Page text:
Page last updated: 23 August, 2021, 10:39am
Vaccinating young people aged 16 and 17
In line with JCVI guidance, the NHS in inviting all young people aged 16 and 17 to receive a first dose of the COVID-19 vaccination.
More than 125,000 people in this age group have already had their jab in the two weeks since the announcement, with more than 360,000 having received it in total since the start of the vaccination programme.
Invitations are now landing on the doormats of all in this age group, who can find their nearest centre through the NHS’s ‘grab a jab’ online walk-in finder. Text messages are now also being sent.
At this time, JCVI advises that 16-17 year olds should be offered a first dose only, which will be of the Pfizer-BioNTech vaccine. The first dose has been shown to provide 80% protection against hospitalisation.
A second dose is expected to be offered later to increase the level of protection and contribute towards longer term protection, following further assurance around effectiveness and safety in this age group.
Those aged 16-17 who are at higher risk of serious COVID-19 continue to be offered two doses of vaccine.
People aged 16-17 do not need to contact their local GP or other NHS services before they receive a letter or text with details of how to get the jab.
Booking a vaccine for those between 17 and 9 months and 18
Children who are within three months of turning 18 will be invited directly to book an appointment via the National Booking Service at the appropriate time and may also be invited via local vaccination services.
Booking a vaccine for those aged between 16 and 17 and 9 months
Those age 16 to 17 and 9 months will not be able to use the National Booking Service, although they can find a convenient walk-in site near to where they live at www.nhs.uk/grab-a-jab. Those in this age group will instead be invited by local vaccination services.
Parental consent is not required to be vaccinated. People also do not have to be registered with a GP or have an NHS number to be vaccinated, although it will make the process easier so they should bring this if they can.
Those aged under 16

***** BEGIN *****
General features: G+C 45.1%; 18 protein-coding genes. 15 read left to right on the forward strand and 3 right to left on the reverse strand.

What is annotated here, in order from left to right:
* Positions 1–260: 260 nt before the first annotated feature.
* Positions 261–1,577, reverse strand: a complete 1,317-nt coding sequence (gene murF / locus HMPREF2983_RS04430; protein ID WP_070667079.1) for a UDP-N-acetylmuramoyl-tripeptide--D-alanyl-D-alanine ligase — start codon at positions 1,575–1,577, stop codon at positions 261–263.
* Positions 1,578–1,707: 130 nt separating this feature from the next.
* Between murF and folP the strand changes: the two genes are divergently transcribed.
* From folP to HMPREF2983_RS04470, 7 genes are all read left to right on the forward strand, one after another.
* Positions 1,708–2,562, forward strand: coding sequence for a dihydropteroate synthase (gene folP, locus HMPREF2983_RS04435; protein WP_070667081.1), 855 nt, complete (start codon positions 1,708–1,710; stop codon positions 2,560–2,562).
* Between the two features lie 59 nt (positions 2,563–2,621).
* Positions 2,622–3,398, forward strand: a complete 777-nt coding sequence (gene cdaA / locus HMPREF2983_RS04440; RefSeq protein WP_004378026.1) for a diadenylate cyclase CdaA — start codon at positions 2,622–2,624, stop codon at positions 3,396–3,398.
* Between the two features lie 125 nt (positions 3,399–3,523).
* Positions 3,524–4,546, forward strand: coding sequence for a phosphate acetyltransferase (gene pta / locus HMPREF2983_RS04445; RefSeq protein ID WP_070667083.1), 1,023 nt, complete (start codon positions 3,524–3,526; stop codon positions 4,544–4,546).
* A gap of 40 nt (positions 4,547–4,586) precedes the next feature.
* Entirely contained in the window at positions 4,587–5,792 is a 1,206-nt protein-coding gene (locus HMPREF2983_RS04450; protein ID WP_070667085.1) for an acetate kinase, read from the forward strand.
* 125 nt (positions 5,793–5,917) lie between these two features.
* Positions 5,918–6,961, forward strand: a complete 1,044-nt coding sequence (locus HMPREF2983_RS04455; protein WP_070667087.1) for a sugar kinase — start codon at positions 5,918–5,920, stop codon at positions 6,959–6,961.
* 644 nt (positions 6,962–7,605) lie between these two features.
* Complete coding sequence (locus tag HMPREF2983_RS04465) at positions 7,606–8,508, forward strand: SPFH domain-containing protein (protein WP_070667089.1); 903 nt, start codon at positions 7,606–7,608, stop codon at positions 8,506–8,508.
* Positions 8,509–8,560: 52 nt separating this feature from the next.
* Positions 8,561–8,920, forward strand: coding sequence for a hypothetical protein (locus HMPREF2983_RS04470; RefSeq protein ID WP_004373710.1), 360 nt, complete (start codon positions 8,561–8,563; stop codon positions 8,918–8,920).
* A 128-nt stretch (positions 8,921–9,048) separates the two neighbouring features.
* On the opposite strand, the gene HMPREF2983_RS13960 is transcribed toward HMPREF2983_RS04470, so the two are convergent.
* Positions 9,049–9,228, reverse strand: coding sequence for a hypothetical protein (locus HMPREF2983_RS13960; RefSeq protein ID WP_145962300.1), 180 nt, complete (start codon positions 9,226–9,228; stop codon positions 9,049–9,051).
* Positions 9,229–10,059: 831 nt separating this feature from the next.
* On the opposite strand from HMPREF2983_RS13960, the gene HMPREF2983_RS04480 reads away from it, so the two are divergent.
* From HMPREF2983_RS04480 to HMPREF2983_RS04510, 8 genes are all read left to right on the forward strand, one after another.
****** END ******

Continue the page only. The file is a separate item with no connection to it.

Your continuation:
The following groups of children and young people are also eligible, following previous JCVI advice:
- 12-15-year olds ‘at risk’ with the underlying health conditions specified below:
- severe neuro-disabilities,
- Down’s Syndrome,
- underlying conditions resulting in immunosuppression, and
- those with profound and multiple learning disabilities, severe learning disabilities or who are on the learning disability register
- Children aged 12 years and older without underlying medical conditions who are household contacts of individuals (adults or children) who are immunosuppressed.
Further information on the COVID vaccination for children and young people can be found on the Gov.uk website.
COVID-19 vaccination A guide for children and young people – a leaflet explains the coronavirus (COVID-19) vaccination programme for eligible children and young people.
Why is the NHS only vaccinating some children and young people against COVID-19, and not all?
The NHS vaccinates in line with guidance from the independent JCVI (Joint Committee on Vaccination and Immunisation), which provides expert advice on vaccinations to UK health departments. The JCVI recommends that only certain groups of children and young people are vaccinated because of a combination of factors including their risk of getting seriously ill from coronavirus, passing it to others who may become seriously ill, and evidence of safety and effectiveness.
How do I know the vaccine is safe for my child?
The JCVI has reviewed extensive clinical evidence for the safety of giving the COVID-19 vaccine to children and young people in the eligible groups and have determined it to be safe and effective. The JCVI has determined that the benefit of vaccinating children in these groups outweighs the risks.
My child is not in one of the eligible groups. When will they be able to be vaccinated?
There are no current plans to vaccinate children and young people outside of the eligible groups. However, the JCVI is continually reviewing evidence on this matter and will advise the Government if it decides that a change of approach is required.